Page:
A series of money masterclasses to equip young people with the skills to become more cash confident and in charge of their financial destiny will be delivered by Sheffield Futures during the first half of this year.

It’s understood that 60 per cent of young people aren’t taught money management skills within education and 42 percent of young people can’t interpret the difference between being in credit and overdrawn on a bank statement. The Money for Life project, a national initiative aimed at young people between 16 and 25 and the result of a collaboration between UK Youth and The Mix, comes in response to these worrying statistics that point towards the need for financial education and support for our young people to enable them to live successful lives in control of their financial destinies.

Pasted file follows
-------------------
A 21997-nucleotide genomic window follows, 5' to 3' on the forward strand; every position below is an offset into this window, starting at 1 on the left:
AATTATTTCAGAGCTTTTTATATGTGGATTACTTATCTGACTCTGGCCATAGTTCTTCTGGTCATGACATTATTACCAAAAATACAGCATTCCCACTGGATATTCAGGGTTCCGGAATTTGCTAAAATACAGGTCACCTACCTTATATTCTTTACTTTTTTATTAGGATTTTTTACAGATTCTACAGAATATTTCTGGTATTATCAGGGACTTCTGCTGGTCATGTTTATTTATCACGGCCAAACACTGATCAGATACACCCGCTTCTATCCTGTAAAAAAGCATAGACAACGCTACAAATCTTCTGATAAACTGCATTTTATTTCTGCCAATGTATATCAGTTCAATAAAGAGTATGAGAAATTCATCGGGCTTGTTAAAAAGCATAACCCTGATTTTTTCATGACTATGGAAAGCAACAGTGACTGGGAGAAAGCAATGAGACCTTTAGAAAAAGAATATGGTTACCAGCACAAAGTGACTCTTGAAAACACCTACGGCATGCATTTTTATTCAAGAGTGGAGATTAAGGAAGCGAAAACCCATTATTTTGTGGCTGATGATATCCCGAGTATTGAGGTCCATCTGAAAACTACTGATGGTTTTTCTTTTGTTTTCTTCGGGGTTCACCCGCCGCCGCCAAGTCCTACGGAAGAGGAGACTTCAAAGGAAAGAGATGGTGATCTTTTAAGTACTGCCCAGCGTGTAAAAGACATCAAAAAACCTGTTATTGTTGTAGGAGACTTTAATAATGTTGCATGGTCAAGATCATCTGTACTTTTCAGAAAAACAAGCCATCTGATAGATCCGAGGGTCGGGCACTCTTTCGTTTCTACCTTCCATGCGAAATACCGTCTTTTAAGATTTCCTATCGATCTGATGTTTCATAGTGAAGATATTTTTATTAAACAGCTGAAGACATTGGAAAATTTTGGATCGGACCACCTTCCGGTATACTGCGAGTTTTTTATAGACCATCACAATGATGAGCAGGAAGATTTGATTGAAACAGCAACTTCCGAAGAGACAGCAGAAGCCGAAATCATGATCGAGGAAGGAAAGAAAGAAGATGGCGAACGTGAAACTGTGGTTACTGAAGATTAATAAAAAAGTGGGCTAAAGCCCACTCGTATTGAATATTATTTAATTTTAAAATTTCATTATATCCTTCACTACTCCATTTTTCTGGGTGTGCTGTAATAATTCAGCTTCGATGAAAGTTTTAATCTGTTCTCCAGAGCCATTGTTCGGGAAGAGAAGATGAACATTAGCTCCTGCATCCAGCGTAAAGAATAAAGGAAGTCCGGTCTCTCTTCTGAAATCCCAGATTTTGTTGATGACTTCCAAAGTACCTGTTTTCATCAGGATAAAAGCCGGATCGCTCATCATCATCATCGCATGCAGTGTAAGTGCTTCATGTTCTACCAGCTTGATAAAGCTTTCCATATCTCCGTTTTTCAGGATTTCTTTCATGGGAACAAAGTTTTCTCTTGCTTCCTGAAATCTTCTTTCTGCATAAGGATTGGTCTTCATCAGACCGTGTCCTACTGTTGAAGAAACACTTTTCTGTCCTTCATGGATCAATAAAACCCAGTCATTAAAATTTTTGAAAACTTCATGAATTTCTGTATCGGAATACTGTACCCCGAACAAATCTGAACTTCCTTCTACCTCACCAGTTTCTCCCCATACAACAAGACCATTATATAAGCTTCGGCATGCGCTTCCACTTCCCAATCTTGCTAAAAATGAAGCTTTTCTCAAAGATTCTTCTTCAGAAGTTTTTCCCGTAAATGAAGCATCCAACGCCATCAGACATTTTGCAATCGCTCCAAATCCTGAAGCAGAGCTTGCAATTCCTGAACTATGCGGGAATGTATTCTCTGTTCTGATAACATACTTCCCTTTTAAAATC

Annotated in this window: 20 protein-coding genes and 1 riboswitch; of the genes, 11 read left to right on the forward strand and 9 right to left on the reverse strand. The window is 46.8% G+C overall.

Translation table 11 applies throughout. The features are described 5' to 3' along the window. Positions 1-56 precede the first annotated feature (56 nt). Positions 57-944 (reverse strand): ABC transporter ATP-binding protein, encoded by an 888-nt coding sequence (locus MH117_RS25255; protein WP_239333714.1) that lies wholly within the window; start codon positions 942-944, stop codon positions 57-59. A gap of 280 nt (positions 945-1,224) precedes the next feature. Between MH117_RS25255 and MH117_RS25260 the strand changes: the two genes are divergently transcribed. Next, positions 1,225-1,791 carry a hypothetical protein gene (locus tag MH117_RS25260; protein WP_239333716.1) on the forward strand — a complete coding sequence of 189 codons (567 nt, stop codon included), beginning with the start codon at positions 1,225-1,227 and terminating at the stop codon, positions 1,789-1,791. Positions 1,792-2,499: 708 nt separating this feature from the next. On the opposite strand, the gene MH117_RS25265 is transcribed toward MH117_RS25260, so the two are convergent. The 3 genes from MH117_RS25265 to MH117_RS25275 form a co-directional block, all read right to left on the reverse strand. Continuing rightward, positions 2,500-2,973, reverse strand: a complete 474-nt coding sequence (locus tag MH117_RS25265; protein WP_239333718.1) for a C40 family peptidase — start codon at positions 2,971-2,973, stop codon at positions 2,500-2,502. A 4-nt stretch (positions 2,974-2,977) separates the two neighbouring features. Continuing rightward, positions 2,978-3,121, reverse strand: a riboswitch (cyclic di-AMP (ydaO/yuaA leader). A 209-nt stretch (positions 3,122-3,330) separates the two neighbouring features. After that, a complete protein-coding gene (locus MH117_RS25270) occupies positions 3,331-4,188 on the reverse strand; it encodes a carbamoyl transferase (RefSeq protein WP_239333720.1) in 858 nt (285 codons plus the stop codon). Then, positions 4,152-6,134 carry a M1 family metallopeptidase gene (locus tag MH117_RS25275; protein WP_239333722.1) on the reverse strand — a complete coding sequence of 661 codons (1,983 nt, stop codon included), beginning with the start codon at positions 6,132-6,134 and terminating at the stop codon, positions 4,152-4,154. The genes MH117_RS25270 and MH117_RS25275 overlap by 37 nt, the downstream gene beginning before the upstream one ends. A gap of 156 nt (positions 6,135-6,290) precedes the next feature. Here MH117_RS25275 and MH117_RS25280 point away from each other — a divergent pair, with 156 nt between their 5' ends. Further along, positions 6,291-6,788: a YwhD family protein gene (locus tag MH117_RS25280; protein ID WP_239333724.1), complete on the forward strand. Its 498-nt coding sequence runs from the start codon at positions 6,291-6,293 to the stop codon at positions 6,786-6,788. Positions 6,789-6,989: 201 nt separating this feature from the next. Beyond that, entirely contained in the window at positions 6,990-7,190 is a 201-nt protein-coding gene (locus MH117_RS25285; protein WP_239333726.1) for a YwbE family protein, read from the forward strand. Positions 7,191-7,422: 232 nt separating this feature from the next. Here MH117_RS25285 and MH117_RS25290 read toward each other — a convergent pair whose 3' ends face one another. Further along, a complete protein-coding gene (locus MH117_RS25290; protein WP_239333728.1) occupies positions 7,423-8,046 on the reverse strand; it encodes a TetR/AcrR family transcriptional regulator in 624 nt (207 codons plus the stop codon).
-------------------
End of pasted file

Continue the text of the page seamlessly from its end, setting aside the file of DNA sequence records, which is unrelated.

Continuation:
Using fun and interactive activities and led by trained young people, the Money Masterclasses consist of four one to two hour modules and will cover the following topics:

  • You and Your Money: Young people are introduced to financial basics from reading a bank statement to understanding how tax works.
  • Surviving ‘til Pay Day: All about budgeting and making money go that little bit further. Young people are taught how to create a budget that outlines ways to save.
  • Independence Day: How to survive away from home, from paying bills to furnishing property and getting the best value for money.
  • Your Money Talks: Understanding credit scores, what they are and what we can do to improve them. We ask young people to think about the importance of every day spending decisions and the implications these have for the future.

Commenting on the project Sarah Stevens, Young Peoples Participation Development Manager at Sheffield Futures says, ‘With ever more complicated financial products on the market and the sometimes dire implications for people when they don’t understand them, financial literacy is becoming increasingly important. It really is essential that we are responsible and provide our young people with the information and tools to become financially literate and able to navigate their way through the financial aspects of life.’